The Making of the Constitution

More of this Feature

• Part 2: The Constitutional Convention
Part 3: The Great Compromise
Part 4: The Presidency
Part 5: The New National Government
Part 6: The Bill of Rights

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Part 1: Problems With the Articles

The 13 American colonies had declared themselves independent from Great Britain in 1776, made for themselves a new national government in 1781, and signed a peace treaty with Great Britain in 1783. Now that America was its own nation, its government, the Confederation Congress, inherited the good and the bad of an independent nation.

First of all, the Revolutionary War had left many of the colonies very much in debt. Money had been borrowed to pay for troops and weapons. When states tried to pay back these debts, they used Continentals (paper money printed by the Confederation Congress during the Revolutionary War), but not too many people wanted these Continentals anymore. People trusted gold and silver because they had value in other countries. Also, since each state was printing its own money, disputes arose over whether Pennsylvania bills were equal to North Carolina bills.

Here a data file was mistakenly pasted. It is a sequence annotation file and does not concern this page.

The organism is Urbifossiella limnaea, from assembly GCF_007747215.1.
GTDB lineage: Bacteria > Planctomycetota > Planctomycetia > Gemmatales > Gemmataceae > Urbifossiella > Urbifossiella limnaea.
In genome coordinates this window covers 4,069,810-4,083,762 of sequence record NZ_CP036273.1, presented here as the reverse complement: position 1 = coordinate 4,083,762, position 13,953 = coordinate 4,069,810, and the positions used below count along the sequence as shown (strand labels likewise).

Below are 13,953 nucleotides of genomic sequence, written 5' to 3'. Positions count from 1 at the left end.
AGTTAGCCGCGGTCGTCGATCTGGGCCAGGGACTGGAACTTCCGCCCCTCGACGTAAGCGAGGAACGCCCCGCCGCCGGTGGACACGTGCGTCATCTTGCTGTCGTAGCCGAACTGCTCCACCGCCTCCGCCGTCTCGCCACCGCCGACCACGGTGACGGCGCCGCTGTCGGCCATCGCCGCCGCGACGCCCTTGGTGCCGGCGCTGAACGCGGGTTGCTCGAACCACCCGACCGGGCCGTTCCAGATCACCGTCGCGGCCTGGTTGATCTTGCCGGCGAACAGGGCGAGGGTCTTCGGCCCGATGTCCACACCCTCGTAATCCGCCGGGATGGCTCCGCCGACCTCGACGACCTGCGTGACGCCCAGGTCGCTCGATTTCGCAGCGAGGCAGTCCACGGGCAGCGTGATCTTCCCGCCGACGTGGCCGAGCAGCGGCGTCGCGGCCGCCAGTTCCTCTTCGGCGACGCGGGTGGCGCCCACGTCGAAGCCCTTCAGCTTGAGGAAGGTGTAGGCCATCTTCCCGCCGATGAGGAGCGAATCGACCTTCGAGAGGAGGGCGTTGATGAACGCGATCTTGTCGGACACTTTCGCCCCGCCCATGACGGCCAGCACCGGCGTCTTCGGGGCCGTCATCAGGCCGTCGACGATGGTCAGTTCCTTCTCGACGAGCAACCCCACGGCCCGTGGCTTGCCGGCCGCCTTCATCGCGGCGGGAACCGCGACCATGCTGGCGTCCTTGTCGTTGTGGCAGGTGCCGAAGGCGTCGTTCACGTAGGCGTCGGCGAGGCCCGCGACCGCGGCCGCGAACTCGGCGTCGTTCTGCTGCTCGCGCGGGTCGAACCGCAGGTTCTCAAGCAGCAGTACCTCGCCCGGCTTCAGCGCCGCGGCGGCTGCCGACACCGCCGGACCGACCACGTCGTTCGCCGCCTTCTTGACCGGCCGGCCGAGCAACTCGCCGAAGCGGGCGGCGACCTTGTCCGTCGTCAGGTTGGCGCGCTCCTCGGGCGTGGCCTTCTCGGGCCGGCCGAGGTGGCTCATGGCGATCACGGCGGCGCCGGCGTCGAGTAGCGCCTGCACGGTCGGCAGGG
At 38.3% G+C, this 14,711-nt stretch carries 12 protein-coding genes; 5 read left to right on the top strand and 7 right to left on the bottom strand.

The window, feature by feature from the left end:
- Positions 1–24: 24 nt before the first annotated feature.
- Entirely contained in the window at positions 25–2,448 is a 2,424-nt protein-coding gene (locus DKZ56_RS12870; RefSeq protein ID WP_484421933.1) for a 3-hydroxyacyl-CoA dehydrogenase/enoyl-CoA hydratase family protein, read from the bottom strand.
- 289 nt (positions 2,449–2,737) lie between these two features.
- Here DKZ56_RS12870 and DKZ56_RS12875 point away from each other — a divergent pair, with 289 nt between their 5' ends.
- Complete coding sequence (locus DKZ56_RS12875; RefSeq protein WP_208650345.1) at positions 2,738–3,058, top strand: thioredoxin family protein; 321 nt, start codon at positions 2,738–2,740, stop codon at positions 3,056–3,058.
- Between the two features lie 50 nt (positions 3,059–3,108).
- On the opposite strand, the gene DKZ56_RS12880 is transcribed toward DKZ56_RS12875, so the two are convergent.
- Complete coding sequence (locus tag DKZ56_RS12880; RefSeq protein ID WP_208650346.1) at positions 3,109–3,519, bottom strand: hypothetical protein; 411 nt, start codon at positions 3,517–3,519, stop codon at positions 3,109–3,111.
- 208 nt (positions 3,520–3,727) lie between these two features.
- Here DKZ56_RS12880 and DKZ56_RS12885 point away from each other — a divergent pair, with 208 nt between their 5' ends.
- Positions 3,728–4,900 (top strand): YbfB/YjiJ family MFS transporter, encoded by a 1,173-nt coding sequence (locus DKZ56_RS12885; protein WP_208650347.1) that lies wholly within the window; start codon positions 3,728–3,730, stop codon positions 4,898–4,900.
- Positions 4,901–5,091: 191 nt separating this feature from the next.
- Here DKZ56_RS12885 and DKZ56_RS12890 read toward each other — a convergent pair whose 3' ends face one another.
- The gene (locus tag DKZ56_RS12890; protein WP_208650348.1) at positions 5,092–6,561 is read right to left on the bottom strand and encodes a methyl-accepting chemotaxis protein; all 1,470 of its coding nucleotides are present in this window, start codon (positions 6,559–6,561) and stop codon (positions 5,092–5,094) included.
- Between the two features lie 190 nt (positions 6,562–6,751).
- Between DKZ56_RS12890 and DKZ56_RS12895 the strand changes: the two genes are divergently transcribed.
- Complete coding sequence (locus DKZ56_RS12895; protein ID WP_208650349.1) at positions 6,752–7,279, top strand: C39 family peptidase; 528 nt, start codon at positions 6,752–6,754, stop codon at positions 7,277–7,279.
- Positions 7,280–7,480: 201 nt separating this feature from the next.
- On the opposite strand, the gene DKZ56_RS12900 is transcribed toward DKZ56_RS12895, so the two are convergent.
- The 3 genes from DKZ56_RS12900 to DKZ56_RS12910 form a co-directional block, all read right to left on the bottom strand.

The Confederation Congress, as restricted by the Articles of Confederation, could not raise taxes and could not use a court system to force states to trade with each other. In very real terms, the nation's first national government was not enough of a government for the current world situation.

A more frightening reminder of how powerless the national government was Shays's Rebellion, in which farmers refused to pay taxes and took up arms to protect their right not to pay those taxes. The national government called out the federal militia and stopped the rebellion, but the entire episode made very clear the fact that a stronger national government was needed.

Next page > The Constitutional Convention > Page 1, 2, 3, 4, 5, 6

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